Yellow Chamber Journalism

My first NEW piece for the new Chiseler is UP. Deals with master of the locked room mystery John Dickson Carr, AKA Carter Dickson AKA Roger Fairbairn.

Republished at the same site is a piece on the First Mrs Bogart, Maya Methot, written with Phoebe Green.

8 Responses to “Yellow Chamber Journalism”

  1. Very intersting.
    There doesn’t seem to be a way to follow the Chiseler.

    “mysteries almost entirely in dialogue form … with the characters laboriously describing what they were doing.”
    The great George V. Higgins had a similar problem. He moved from depicting characters and their actions through their dialogue to “the characters laboriously describing what they were doing.”

  2. It’s a slippery slope! Bad exposition is a positive plague in British TV these days, American cinema having gotten better at it since they put Harvey Weinstein away.

    I’ll keep you posted on my Chiseler activities here, and otherwise if you just check it weekly there should be something new up each time, or something old being newly imported from the old version.

  3. bensondonald Says:

    Possible #5: An arrangement that enables the murderer to work from outside the room. Recalling a story where the victim seemingly stabbed herself in bed with a big antique blade. The killer, in the room directly above, used an electromagnet to lift the blade from a table where it rested, then cut off the power when it was directly over the victim. Steve Allen wrote a story where a Hollywood producer was driven to suicide by subliminal messages in the films booked for his private screening room. A more common variant is post-hypnotic suggestion, usually with a gimmicky trigger. And leave us not forget the trained, milk-drinking snake.

    The play “Sleuth” opens with the mystery writer reading aloud the solution to his latest, which involves a body found in the middle of a pristine clay tennis court.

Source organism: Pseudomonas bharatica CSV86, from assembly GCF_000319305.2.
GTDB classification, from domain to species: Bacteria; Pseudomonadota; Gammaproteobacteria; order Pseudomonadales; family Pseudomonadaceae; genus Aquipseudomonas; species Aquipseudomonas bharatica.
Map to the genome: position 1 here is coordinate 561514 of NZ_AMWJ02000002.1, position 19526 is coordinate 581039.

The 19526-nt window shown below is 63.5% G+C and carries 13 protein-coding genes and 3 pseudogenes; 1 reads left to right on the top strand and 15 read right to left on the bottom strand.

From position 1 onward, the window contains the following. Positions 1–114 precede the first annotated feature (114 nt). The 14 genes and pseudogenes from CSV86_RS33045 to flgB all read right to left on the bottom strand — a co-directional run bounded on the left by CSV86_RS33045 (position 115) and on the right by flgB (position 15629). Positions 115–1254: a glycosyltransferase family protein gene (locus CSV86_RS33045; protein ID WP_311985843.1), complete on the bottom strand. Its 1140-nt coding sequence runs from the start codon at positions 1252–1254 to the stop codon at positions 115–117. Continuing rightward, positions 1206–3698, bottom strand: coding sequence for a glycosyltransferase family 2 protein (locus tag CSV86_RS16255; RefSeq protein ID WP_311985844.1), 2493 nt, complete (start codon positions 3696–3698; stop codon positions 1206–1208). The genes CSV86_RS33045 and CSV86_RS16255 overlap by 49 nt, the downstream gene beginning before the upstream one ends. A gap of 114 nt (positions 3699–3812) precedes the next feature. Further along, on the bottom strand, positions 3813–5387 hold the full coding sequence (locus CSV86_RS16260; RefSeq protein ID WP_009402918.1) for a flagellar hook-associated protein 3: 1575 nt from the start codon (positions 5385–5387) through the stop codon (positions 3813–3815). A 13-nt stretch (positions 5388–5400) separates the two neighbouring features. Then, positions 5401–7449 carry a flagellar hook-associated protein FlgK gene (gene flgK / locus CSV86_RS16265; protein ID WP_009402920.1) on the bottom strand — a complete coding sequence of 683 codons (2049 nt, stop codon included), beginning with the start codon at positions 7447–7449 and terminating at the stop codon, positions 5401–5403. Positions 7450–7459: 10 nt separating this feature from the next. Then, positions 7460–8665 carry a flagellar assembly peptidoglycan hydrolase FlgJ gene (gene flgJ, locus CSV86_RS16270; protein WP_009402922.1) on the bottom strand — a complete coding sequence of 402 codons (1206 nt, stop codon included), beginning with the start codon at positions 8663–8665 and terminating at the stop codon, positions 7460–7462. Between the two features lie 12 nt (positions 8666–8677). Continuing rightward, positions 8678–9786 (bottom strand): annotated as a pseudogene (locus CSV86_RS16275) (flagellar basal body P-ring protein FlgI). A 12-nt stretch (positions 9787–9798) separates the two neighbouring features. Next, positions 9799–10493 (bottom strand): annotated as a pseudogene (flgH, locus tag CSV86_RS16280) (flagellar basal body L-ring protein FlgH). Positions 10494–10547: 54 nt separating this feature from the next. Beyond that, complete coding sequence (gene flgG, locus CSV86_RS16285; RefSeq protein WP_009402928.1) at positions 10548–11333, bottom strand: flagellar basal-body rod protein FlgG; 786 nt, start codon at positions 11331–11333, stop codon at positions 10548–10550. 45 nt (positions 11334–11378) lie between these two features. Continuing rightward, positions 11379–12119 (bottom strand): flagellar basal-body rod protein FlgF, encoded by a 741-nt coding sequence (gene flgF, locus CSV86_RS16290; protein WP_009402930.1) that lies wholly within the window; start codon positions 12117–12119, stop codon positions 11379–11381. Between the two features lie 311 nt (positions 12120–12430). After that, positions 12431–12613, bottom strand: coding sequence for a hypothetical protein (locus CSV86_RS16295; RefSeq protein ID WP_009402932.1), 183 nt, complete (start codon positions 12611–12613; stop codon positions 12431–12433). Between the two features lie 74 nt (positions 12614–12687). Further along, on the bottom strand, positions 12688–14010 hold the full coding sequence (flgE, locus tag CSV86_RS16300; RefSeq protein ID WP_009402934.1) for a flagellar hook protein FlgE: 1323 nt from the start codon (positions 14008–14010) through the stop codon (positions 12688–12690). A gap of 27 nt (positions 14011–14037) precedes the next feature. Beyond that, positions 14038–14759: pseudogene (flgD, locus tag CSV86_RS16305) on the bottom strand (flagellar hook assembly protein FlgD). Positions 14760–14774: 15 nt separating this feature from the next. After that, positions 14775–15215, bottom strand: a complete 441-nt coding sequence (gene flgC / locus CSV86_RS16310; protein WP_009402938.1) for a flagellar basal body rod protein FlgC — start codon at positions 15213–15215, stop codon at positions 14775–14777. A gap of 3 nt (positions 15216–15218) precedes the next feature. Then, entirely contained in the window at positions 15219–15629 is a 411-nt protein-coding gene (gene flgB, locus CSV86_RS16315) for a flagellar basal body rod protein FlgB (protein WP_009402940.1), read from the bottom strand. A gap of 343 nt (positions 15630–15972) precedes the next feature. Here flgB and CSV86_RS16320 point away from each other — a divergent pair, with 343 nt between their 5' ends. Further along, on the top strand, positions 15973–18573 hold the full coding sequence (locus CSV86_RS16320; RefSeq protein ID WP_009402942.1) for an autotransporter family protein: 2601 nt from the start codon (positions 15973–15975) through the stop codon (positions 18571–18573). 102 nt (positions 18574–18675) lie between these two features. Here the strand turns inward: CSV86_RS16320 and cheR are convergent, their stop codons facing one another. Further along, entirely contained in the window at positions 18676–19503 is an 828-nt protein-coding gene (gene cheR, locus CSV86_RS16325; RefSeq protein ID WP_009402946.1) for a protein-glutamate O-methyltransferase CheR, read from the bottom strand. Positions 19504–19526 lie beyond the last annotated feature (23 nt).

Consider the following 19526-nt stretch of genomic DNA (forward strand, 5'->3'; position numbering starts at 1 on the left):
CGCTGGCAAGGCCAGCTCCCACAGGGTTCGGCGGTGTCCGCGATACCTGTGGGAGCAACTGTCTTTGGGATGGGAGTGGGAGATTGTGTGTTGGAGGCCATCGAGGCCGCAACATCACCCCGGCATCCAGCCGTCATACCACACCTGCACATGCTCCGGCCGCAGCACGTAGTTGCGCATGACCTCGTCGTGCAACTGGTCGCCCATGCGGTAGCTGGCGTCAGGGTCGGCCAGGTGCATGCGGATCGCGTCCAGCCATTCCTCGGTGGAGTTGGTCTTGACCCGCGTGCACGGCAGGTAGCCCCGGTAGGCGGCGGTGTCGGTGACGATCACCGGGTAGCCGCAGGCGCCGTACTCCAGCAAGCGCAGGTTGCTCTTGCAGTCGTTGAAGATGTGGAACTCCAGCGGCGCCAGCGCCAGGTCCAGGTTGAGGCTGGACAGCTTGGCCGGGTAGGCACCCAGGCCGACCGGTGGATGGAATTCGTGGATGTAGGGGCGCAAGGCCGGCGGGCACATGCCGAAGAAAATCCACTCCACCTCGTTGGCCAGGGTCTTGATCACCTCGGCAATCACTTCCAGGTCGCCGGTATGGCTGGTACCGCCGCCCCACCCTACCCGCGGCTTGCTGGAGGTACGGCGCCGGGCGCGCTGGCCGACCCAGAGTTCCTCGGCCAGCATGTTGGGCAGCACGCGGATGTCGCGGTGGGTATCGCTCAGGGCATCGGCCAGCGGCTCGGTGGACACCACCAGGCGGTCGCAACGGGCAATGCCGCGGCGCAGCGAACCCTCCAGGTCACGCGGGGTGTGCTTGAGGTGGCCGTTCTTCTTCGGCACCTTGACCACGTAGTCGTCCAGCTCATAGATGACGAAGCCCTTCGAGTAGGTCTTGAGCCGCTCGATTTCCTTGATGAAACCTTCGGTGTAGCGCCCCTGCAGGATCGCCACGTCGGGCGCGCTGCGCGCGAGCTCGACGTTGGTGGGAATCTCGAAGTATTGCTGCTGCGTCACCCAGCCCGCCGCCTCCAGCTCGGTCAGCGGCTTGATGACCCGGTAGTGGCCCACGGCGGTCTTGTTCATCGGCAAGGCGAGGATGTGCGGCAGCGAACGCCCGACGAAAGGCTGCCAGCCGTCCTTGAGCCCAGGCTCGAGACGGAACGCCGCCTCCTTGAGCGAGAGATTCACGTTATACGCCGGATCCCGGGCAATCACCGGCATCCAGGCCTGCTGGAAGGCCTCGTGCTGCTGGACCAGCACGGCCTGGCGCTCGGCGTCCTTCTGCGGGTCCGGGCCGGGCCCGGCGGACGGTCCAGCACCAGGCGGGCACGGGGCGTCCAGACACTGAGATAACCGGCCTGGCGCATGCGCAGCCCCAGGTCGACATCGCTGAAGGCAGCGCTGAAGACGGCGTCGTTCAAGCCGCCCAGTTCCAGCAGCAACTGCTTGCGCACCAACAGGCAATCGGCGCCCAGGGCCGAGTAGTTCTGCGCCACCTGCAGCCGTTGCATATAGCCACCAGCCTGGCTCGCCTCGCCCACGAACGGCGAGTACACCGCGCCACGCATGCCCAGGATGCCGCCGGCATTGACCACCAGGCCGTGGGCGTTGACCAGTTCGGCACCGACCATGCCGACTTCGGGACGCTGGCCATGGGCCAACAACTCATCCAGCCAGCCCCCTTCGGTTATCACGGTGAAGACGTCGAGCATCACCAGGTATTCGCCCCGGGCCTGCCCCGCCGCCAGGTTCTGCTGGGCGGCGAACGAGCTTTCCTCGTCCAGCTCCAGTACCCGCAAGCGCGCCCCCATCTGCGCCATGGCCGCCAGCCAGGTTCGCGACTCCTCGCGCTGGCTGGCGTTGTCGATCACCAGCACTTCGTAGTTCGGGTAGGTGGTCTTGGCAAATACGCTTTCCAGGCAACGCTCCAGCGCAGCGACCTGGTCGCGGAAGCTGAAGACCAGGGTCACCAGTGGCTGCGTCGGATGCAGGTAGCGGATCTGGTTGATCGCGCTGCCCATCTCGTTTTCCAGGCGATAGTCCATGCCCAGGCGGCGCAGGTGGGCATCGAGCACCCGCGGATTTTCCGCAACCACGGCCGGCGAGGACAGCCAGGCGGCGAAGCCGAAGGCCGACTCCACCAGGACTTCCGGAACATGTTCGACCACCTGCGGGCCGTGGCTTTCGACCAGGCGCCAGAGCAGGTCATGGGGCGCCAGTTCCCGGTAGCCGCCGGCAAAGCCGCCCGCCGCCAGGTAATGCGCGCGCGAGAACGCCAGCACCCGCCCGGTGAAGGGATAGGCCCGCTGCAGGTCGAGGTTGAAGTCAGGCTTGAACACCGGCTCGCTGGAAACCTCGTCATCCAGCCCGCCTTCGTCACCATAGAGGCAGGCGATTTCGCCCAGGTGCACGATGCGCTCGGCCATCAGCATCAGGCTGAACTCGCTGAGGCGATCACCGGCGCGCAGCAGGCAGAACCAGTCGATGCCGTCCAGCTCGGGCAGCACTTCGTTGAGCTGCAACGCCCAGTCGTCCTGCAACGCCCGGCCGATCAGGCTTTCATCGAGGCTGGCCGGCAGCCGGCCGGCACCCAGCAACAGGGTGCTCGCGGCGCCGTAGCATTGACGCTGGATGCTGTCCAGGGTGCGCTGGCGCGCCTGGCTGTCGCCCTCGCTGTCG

An idea I once toyed with involved a series of victims with tiny bite marks, pointing to a local bat fancier. The killer would turn out to be the village discontent who was always posting angry notices on trees and poles. His weapon was his staple gun, loaded with poison staples. The staples were retrieved, sometimes under the constables’ very noses, with a magnet.

  4. bensondonald Says:

    Incidentally wondering if Chesterton pioneered what became the cliche of “the butler did it”. In various stories killers were seemingly beneath suspicion, effectively invisible to those around them.

  5. Gosford Park reinvigorates that cliche!

    A schoolfriend once jabbed me with a staplegun, assuming that since it was empty of staples I’d just get a surprise. Not so – the damn thing stabbed my hand in two places where the staple would have needed pressing in. A lesson to us all.

    I like Carr’s dialogue, it’s an American’s heightened rendition of posh English speech. His detectives are forever saying things like “It won’t do!”

    Thanks for the Otto, DE!

  6. Daniel Riccuito Says:

    Keep em comin’, Mr. Cairns!

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